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liveaboard
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Re: Self-ejecting chuck keys Y/N

Post by liveaboard » Fri Jun 22, 2018 5:30 pm

I never stand perpendicular to the chuck when starting. All sorts of things fly out, chips and oil in particular.

And that's why I didn't get hit by the chuck key.

Magicniner
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Re: Self-ejecting chuck keys Y/N

Post by Magicniner » Sun Jun 24, 2018 4:59 am

A much better idea for anyone hell bent on having a chuck key safety device would be a conveniently placed parking receptacle for the chuck key, with a motor start inhibitor switch preventing start up if the key isn't securely parked.

John Hasler
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Re: Self-ejecting chuck keys Y/N

Post by John Hasler » Sun Jun 24, 2018 10:10 am

Or, if you want to really complicate it, a key-in-chuck detector.

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tornitore45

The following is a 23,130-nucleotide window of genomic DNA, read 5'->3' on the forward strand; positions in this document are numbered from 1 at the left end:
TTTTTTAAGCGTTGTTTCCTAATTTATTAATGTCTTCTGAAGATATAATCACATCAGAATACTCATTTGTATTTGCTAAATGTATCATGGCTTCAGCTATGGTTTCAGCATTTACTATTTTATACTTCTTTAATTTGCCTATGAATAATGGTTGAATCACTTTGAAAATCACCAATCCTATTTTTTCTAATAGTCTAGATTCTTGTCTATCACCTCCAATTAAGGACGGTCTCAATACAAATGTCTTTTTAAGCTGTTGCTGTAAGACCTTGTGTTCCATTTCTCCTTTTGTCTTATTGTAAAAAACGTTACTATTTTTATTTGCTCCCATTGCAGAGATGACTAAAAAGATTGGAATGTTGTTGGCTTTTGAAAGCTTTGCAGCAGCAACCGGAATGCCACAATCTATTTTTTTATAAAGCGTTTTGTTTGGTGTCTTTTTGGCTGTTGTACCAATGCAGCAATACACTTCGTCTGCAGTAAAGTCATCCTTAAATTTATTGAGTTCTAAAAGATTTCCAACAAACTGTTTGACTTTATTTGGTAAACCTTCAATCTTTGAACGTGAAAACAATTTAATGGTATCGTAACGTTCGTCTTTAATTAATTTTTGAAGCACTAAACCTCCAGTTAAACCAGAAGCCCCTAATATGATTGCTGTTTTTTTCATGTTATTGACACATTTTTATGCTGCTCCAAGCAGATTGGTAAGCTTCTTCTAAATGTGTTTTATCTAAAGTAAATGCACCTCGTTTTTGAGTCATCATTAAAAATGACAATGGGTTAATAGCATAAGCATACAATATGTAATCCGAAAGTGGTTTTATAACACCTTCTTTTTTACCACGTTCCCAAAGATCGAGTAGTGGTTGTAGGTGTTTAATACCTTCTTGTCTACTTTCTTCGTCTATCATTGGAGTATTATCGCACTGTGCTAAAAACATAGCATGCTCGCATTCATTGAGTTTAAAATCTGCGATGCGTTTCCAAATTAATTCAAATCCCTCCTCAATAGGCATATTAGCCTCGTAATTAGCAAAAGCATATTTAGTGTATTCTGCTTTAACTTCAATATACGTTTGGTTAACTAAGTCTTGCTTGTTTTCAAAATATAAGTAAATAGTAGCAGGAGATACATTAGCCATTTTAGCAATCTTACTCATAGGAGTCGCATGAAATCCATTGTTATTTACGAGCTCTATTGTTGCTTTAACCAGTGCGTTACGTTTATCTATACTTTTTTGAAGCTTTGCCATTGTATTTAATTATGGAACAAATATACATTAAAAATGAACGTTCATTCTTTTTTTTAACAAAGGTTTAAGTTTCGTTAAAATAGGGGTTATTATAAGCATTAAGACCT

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Re: Self-ejecting chuck keys Y/N

Post by tornitore45 » Sun Jun 24, 2018 10:55 am

Harold wrote exactly the way I feel about the issue.

Sometime is a waste of time removing the key to have to reinsert 6 second later.
I have never started the lathe with the key in.
There is no procedure that calls from the key to remain in after tightening. If it is in is most likely after losing and in wait to tighten on a new part. The key is right there looking at you before you trow the switch. Hard to overlook.

Same for all the armor around the table saw, preventing you to see what you are doing.
Mauro Gaetano
in Austin TX

John Hasler
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Re: Self-ejecting chuck keys Y/N